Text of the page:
Figure 4 with 1 supplement see all
PKC inhibitors impair interactions between CycT1 and CDK9, and promote CycT1 degradation.

(A) PKC inhibitors impair interactions between CycT1 and CDK9. CycT1 and CDK9 were coexpressed in the presence or absence of staurosporine and bortezomib (+/- signs on top) in 293T cells. Co-IPs with CDK9 are presented in panels 1 and 2. Panels 3 and 4 contain input levels of CycT1 and CDK9 proteins. (B) PKC inhibitors impair interactions between CycT1(1–280) and CDK9. CycT1(280) was expressed in the presence or absence of bortezomib and indicated concentration of MEK 1/2i, staurosporine, bisindolylmaleimide IX, or HBDDE (+/- signs on top) in 293T cells. Co-IPs with CDK9 are presented in panels 1 and 2. Panels 3 and 4 contain input levels of CycT1(280) and CDK9 proteins. (C) PKC inhibitors inhibit threonine phosphorylation of CycT1. CycT1(280) was expressed in the presence or absence of bortezomib and indicated concentration of MEK 1/2i, staurosporine, bisindolylmaleimide IX, or HBDDE (+/- signs on top) in 293T cells. IPs with CycT1 are presented in panels 1 and 2. Phosphorylated proteins were visualized with anti-pThr antibodies (panel 1). Panel 3 contains input levels of CycT1(280) proteins. (D) Staurosporine decreases CycT1 levels in a dose-dependent manner. Jurkat cells were untreated (lane 1) or treated with increasing doses of staurosporine (lanes 2–4) for 12 hr before cell lysis. Levels of CycT1 (panel 1), CDK9 (panel 2), and the loading control actin (panel 3) proteins were detected with anti-CycT1, anti-CDK9, and anti-β-actin antibodies, respectively, by western blotting (WB). (E) PKC inhibitor bisindolylmaleimide IX decreases CycT1 levels in a dose-dependent manner. Jurkat cells were untreated (lane 1) or treated with increasing doses of bisindolylmaleimide IX (lanes 2–4) for 12 hr before cell lysis. Levels of CycT1 (panel 1), CDK9 (panel 2), and the loading control actin (panel 3) proteins were detected with anti-CycT1, anti-CDK9, and anti-β-actin antibodies, respectively, by WB. (F) CycT1 levels in activated primary CD4+ T cells are decreased by PKC inhibitors in a dose-dependent manner. Activated primary CD4+ T cells were untreated (lane 1) or treated with increasing amounts of staurosporine (lanes 2–4), bisindolylmaleimide IX (lanes 5–7) for 12 hr before cell lysis. Levels of CycT1 (panel 1), CDK9 (panel 2), and the loading control actin (panel 3) were detected with anti-CycT1, anti-CDK9, and anti-β-actin antibodies, respectively, by WB.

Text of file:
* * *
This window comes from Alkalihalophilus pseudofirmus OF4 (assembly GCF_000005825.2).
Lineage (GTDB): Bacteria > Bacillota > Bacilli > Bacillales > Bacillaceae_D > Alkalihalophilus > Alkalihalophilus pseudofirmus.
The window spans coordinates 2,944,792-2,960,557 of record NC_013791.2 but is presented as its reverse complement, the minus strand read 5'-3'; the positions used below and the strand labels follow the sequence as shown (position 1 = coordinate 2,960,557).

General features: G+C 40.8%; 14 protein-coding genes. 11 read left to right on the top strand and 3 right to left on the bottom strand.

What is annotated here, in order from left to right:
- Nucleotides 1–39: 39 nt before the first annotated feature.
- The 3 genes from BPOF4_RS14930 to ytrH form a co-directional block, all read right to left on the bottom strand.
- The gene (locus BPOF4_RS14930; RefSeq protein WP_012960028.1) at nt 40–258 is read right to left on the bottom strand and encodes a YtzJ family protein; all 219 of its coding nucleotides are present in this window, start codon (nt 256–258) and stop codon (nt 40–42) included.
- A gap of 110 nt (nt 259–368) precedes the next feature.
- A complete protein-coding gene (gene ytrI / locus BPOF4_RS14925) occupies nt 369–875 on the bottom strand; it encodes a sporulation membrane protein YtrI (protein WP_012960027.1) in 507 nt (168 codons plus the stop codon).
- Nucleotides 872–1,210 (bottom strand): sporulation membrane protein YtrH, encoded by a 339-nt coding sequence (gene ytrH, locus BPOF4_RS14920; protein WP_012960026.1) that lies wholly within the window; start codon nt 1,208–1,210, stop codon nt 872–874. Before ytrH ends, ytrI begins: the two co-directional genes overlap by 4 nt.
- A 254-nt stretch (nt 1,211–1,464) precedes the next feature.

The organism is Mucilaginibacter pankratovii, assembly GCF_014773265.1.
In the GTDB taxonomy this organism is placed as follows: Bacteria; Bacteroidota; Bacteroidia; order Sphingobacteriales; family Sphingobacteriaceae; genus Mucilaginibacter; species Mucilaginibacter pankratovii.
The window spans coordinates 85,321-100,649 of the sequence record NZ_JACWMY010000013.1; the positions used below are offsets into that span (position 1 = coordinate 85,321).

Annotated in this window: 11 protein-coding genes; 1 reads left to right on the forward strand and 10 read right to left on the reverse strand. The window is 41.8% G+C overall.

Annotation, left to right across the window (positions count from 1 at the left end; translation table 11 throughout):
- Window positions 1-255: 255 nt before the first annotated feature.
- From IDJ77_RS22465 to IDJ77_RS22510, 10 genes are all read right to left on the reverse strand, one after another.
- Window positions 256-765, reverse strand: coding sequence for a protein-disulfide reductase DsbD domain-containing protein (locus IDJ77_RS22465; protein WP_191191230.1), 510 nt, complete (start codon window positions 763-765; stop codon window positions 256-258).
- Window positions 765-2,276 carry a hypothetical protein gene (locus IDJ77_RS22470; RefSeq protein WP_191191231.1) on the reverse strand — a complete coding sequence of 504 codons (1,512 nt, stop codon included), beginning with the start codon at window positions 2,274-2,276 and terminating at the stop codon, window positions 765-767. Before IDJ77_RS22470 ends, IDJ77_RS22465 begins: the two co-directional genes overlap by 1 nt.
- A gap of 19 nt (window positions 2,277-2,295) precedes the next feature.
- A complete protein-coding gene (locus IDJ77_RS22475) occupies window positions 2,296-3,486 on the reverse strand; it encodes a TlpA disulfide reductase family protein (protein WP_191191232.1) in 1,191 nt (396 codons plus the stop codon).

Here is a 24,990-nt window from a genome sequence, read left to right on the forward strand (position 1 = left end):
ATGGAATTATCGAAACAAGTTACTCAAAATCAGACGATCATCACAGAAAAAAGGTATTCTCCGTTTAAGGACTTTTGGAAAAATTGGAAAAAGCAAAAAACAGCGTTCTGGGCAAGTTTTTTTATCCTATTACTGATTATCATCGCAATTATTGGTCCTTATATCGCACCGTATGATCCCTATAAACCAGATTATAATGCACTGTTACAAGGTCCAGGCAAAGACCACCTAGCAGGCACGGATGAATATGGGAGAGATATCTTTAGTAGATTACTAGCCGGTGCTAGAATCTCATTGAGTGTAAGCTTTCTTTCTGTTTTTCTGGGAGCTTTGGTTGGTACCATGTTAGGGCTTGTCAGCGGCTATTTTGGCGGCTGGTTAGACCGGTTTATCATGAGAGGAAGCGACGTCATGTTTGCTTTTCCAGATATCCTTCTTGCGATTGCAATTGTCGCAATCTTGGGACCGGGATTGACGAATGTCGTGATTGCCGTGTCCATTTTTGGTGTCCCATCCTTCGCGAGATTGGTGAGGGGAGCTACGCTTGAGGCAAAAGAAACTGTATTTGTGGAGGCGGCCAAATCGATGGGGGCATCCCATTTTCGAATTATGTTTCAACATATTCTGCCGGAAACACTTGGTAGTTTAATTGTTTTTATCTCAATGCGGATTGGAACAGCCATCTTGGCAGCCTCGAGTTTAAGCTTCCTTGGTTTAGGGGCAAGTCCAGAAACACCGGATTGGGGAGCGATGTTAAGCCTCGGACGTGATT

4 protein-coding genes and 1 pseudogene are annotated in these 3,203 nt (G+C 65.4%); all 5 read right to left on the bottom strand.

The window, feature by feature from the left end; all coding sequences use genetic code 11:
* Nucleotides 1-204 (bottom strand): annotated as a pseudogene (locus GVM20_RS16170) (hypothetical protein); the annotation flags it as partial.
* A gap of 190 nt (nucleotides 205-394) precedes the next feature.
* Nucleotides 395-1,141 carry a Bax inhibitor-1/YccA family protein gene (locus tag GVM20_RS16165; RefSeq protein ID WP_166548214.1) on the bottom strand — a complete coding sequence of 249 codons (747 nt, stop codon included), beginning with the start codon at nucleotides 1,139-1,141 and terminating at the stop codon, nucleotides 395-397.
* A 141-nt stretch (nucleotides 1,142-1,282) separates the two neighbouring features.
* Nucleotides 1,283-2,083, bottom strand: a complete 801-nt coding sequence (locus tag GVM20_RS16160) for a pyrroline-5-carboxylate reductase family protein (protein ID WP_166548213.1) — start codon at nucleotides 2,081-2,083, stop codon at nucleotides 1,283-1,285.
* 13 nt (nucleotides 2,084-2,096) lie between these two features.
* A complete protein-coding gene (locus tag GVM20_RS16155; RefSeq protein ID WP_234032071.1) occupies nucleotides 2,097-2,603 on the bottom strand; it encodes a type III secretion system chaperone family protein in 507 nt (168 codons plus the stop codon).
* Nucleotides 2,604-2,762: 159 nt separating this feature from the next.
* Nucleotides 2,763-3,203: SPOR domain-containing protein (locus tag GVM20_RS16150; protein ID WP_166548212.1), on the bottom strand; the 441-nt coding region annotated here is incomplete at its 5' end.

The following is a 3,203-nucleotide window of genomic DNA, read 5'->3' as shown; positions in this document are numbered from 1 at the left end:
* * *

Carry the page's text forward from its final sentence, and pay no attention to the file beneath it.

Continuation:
To examine whether PKC inhibition antagonizes the phosphorylation of CycT1(280) in the presence of the high concentration of okadaic acid, cells expressing the exogenous CycT1(280) protein in the presence of bortezomib were treated with the same set of kinase inhibitors before adding okadaic acid for another 1.5 hr. Levels of threonine phosphorylation of CycT1(280) were compared by WB after IPs with anti-HA antibodies. As presented in Figure 4C, three PKC inhibitors, but not MEK 1/2i, all antagonized the threonine phosphorylation of CycT1(280) (panel 1, compare lanes 4–6 to lane 2, ~13.3-fold, ~8.3-fold, and ~5.7-fold decrease). Thus, PKC inhibitors, especially staurosporine, inhibit the phosphorylation of CycT1 and its interactions with CDK9, which results in the degradation of CycT1 in 293T cells.